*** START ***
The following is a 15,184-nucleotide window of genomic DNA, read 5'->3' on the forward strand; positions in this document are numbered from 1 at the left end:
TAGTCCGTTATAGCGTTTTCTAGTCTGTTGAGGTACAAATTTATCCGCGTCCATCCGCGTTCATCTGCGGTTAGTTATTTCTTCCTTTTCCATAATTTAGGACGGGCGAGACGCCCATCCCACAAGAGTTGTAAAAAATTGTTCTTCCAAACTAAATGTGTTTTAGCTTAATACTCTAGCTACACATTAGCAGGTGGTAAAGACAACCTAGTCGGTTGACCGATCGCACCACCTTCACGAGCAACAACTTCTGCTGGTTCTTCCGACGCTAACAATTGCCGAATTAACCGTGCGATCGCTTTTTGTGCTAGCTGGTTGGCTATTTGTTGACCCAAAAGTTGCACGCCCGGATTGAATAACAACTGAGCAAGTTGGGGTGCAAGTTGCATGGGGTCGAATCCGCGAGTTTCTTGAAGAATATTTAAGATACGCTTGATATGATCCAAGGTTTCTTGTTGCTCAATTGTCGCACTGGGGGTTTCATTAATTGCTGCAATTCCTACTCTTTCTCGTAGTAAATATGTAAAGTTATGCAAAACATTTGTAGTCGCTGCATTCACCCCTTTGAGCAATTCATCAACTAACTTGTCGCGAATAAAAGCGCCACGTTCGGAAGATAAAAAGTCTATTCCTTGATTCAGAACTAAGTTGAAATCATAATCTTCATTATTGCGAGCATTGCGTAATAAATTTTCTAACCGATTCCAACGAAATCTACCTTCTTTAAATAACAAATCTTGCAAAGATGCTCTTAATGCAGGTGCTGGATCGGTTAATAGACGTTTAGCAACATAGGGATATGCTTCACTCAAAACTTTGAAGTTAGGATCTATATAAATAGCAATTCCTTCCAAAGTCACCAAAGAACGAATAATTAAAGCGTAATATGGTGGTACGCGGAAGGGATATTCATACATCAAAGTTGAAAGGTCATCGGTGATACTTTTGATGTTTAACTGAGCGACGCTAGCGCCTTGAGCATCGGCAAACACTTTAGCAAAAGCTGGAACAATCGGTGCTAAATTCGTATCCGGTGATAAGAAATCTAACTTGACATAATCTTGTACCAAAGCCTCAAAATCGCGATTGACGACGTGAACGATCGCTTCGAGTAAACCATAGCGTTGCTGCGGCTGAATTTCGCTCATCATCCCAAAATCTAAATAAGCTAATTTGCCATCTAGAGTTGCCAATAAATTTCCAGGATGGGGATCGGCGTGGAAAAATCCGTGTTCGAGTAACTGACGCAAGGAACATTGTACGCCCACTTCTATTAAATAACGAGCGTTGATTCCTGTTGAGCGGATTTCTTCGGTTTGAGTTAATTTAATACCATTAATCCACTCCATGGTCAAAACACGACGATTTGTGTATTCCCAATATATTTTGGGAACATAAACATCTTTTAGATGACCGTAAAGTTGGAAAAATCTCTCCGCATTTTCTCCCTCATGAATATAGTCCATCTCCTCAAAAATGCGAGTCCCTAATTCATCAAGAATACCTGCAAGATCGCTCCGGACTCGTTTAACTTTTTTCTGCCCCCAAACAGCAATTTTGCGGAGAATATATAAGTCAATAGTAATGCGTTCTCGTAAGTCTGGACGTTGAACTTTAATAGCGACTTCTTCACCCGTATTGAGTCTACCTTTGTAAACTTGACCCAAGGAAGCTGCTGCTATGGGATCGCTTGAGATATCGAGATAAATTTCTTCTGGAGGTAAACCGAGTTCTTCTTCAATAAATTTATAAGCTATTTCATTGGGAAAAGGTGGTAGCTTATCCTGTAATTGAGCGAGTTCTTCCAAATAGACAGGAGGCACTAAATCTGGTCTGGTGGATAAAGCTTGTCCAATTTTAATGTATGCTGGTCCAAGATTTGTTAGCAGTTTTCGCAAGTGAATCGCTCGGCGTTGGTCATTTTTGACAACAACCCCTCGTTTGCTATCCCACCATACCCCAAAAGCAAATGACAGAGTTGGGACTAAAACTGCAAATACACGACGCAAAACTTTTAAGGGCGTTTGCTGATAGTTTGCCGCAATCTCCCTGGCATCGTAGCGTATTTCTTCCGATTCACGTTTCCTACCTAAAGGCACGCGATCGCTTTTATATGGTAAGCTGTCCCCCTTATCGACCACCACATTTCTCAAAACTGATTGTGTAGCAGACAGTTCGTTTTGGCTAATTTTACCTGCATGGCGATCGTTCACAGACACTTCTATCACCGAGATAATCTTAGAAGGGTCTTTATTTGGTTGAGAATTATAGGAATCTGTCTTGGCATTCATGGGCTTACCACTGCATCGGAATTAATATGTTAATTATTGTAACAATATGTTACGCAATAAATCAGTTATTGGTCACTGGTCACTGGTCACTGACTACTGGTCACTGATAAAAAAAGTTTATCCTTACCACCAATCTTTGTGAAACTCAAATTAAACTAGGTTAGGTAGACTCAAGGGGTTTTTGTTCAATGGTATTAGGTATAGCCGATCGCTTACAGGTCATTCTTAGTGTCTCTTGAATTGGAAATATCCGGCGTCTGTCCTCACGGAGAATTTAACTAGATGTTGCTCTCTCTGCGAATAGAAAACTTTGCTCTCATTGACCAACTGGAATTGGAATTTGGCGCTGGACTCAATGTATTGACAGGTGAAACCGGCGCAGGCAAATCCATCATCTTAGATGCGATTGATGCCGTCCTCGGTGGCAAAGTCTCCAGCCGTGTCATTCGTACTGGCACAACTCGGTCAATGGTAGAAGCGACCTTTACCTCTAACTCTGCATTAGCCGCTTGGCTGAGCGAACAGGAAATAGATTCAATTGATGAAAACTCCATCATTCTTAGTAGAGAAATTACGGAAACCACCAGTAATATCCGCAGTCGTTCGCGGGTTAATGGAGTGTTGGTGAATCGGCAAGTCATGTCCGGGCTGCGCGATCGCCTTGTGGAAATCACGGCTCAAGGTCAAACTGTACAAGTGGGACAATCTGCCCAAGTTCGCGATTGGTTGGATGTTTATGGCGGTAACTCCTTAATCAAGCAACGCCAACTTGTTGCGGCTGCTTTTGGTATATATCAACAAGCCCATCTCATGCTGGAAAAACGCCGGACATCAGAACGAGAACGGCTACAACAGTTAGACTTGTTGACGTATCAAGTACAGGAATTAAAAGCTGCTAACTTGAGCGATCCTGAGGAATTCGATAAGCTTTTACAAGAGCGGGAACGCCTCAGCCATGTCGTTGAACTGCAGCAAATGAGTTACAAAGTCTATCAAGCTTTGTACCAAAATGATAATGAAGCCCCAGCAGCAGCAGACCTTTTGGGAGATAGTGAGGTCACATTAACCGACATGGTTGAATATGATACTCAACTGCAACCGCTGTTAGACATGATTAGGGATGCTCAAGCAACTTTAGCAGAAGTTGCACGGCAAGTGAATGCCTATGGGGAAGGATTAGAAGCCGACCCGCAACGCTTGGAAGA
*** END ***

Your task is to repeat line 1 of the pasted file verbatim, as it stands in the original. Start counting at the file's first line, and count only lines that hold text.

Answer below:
The following is a 15,184-nucleotide window of genomic DNA, read 5'->3' on the forward strand; positions in this document are numbered from 1 at the left end: